“Gradually, we can chip away at doing more of the things that are good for our bodies and less of the things that are bad. Everyone has their own needs and ideas about wellness. As women, we tend to hold onto feelings about all the things on our to-do lists and can become our own worst critics. So, practice silencing that critic and connecting with other women who can help you see things more clearly.” Said Dr. Lucy Lomas, Obstetrician, Gynecologist, and Health Equity Advocate
Although women make an estimated 80% of family health decisions, it’s not a secret we tend to prioritize the wellbeing of others. We have very little discretionary time so, finding, securing, and then going to appointments, just for our kids can feel like a part-time job. And it’s become harder to interact with the healthcare system. Not to mention, many people have less faith in positive outcomes.
But our health and happiness are inextricably linked. We need energy and endurance to enjoy life’s journey. Especially when it rarely goes according to plan. So, maintaining the will to react to surprises is hard when you’re feeling crispy. But if you’re frayed, it doesn’t have to last. You can become savvier and more proactive about your health. And reignite your capacity with wellbeing.
Notice and Document Changes in Your Health
Managing our changing health can feel overwhelming. But it doesn’t have to be. Lucy said, “A good place to start is to journal. Write down how you feel. That may be your emotions or paying attention to your physical body, like gastrointestinal symptoms if you have any. Or if you are perimenopausal and your periods are a little bit more irregular, then document that.”
It’s not uncommon to forget about a year’s worth of experiences during an annual visit. So, collect your own data to ease the process. “And on a regular basis go back to review and reflect. Not from a place of criticism but curiosity. See if you can notice any trends and then, when you go to your doctor, your experiences are documented.”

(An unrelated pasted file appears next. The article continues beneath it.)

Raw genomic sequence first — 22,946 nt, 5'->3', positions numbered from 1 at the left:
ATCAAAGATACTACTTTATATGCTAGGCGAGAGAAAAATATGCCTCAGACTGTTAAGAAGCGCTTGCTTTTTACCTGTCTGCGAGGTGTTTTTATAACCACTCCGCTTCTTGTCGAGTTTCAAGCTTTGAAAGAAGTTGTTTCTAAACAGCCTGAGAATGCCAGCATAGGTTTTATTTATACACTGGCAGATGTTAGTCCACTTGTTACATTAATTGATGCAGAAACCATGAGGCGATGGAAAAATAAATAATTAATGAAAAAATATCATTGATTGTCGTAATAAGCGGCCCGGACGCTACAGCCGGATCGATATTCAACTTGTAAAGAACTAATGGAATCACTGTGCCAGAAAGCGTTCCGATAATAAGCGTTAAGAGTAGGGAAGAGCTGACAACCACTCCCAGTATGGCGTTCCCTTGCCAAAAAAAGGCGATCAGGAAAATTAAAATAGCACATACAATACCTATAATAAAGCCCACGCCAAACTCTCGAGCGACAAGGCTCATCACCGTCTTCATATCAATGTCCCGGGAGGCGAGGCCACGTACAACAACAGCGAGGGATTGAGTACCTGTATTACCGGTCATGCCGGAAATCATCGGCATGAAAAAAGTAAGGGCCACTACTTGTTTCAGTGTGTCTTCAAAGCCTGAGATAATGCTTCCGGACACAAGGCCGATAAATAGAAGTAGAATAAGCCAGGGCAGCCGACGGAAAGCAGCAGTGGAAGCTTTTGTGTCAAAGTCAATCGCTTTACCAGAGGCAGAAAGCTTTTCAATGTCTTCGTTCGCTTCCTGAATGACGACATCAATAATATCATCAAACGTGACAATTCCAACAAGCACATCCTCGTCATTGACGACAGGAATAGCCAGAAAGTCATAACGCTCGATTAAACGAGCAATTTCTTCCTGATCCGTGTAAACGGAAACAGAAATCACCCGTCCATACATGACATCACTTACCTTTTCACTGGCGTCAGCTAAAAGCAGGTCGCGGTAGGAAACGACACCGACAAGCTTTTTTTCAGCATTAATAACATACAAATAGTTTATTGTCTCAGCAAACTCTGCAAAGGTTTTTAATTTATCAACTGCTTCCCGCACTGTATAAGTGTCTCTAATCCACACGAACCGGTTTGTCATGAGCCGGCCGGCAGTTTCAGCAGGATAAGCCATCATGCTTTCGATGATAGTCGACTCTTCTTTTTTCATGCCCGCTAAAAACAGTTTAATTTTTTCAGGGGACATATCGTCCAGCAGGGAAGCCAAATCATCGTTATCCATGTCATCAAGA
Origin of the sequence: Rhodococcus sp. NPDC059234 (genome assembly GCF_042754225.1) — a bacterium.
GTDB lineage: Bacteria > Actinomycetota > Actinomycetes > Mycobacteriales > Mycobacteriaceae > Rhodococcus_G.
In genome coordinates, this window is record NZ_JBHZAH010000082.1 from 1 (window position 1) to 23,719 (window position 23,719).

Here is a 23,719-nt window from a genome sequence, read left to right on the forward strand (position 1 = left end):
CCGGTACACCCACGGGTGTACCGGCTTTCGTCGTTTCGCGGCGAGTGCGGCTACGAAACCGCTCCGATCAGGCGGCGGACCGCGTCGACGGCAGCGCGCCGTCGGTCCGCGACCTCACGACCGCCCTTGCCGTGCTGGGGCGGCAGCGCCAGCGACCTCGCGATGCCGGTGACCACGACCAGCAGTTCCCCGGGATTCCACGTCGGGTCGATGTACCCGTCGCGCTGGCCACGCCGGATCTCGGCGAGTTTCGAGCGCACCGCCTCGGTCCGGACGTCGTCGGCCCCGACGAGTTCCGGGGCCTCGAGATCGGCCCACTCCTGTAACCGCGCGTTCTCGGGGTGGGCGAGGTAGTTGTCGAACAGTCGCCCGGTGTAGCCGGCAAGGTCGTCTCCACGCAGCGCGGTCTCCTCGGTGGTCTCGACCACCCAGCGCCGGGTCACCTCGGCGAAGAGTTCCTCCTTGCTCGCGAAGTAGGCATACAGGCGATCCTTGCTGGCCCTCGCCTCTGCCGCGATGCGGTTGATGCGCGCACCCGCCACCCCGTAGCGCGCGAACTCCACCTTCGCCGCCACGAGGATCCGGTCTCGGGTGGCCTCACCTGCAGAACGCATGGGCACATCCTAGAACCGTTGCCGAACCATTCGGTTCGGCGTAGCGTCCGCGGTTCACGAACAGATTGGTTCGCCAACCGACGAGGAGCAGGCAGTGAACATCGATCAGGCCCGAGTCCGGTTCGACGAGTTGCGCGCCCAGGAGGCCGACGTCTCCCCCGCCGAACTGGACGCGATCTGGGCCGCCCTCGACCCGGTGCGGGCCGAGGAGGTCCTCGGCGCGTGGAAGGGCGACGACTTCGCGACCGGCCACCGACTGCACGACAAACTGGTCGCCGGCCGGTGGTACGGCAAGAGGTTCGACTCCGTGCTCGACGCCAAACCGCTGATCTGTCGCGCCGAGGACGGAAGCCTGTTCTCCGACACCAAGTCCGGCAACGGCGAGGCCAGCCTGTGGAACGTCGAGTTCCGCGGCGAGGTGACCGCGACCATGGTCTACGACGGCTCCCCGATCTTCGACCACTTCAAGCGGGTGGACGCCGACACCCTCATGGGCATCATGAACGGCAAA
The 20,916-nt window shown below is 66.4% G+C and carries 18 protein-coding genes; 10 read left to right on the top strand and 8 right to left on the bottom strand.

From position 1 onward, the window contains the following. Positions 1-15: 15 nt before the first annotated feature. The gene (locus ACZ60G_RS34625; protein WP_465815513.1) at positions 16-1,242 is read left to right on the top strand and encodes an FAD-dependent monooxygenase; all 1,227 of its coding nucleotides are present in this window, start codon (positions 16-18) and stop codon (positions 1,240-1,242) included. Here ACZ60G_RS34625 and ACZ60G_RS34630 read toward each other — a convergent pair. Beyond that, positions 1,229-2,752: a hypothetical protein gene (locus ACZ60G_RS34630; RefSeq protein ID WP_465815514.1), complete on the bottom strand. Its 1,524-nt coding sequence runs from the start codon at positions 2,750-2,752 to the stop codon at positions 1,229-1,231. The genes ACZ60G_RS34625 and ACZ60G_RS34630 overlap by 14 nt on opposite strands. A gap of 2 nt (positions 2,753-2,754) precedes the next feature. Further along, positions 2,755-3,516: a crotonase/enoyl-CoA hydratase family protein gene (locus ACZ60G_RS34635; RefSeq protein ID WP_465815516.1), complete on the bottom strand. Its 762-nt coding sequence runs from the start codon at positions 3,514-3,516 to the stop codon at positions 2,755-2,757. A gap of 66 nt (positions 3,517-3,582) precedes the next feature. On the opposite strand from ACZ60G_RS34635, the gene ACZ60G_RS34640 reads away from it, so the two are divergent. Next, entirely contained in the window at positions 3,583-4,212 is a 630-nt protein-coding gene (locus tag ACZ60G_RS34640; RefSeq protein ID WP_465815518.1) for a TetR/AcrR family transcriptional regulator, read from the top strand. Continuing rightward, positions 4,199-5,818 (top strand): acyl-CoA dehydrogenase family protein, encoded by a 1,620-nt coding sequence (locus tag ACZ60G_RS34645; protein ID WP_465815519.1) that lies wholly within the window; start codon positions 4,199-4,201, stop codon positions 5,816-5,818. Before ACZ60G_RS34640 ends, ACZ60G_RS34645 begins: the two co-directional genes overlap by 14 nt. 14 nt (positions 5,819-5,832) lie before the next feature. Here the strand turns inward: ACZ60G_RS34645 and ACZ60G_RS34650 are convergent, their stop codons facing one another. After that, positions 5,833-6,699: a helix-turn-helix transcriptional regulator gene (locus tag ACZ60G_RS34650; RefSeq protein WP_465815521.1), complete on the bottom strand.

Check In with Yourself Regularly
Sometimes, if we don’t feel 100 percent, we ignore it. Or worse, doubt ourselves. But follow your intuition and use it to support your habits and routines. Lucy said, “Trust your gut and keep exploring until you feel it’s resolved. Sometimes it’s addressing your emotional and mental well-being or making an assessment about your physical body. Ask yourself, ‘Am I getting enough rest? Am I getting enough sleep? Am I eating okay? Do I have enough help at home? Am I engaged and involved with my community? Do I have a spiritual group that I can stay and remain connected with?”
Commit to Healthy Changes
Lucy said, “Something may be off because there are so many things that can be off! And as an individual you get to take that holistic approach to your overall health and well-being.” We often see our healthcare specialists infrequently. And they rarely communicate with each other. But our mental, physical, and emotional health are connected. “They all impact and intertwine with one another. So, take a self-assessment and ask, ‘How can I improve? What small thing can I change now?’”
That Improve Your Wellbeing
Habit change tends to work best when it’s incremental. Lucy said, “For example, you can say ‘I am going to go on a 5-minute walk every day.’ So, I’m not talking about exercise for cardiovascular health, I am talking about a 5-minute undistracted walk. Or ‘for 5 minutes before I get out of bed or pick up my phone, I’m going to do some deep breathing. And focus on my mindfulness practice.’ Those are small things I like to encourage people to start with. Because it’s free and hopefully the lift is small, and the impact can be significant to move your health and well-being in a really good direction.”
Factor in Hormonal Shifts
Lucy said, “Paying attention to your menstrual cycle and how it effects your energy levels is an excellent idea. Especially based on how estrogen and progesterone levels cycle every month. Estrogen is naturally a feel-good hormone and when our levels spike, we’re going to feel more energized. But when it starts to decline, we’re not going to feel so awesome. Which is one of the things that contributes to perimenopausal women saying ‘I’m so moody’ or ‘I want to strangle husband’s neck.’ Let me say, as an OBGYN, you don’t have to pick up the slack during those periods. Let your family help and support you. And as women, usually we’re not good at asking for help. But guess what, it’s good for your health.”